Definition of peat in English:

peat

Line breaks: peat
Pronunciation: /piːt
 
/

noun

[mass noun]
1A brown material consisting of partly decomposed vegetable matter forming a deposit on acidic, boggy, ground, which is dried for use in gardening and as fuel: mulch plants with leaf mould or peat [as modifier]: a peat bog
More example sentences
  • Potting soil contains rich organic material such as peat and various composted barks.
  • The route meanders up, over the rocks and then more peat bog.
  • Dig materials such as straw, peat, compost, and leaves into the soil, or lay them on as mulch.
1.1 [count noun] (usually peats) A cut piece of peat: he reached forward to add a couple of peats to the fire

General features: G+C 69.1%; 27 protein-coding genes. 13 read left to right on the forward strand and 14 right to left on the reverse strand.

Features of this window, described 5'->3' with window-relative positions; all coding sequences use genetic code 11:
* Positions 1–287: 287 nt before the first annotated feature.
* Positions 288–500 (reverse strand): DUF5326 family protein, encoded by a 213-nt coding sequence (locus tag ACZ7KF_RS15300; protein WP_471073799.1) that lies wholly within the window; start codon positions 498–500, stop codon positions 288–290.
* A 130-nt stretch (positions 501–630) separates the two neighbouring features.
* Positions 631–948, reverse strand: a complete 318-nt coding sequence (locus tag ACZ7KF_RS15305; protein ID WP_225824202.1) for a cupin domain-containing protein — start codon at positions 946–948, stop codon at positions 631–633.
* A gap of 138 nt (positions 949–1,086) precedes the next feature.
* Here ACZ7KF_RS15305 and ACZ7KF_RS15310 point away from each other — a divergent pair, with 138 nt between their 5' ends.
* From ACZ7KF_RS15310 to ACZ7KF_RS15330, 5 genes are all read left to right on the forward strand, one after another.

More example sentences
  • Even the locals who do cut the peats are mostly just doing it to have a big fire at New Year.
  • Back into the sitting room they pulled the peats out of the fire and carried them outside on a shovel.
  • I have written about peat-cutting, drying, stacking and burning for different jobs, but last week I learned of a method of stacking peats that I had never heard of before.

Origin

Middle English: from Anglo-Latin peta, perhaps of Celtic origin.

Derivatives

peaty

adjective (peatier, peatiest)
More example sentences
  • And then the path, quite rough and peaty, curves to a sandy beach with a view that's a treat - across the water, half a mile straight to the dam.
  • It grows in abundance on the peaty moors of Scotland.
  • Some years ago, while trekking over the peaty moorland of the Western Isles, I stumbled upon it quite by accident.

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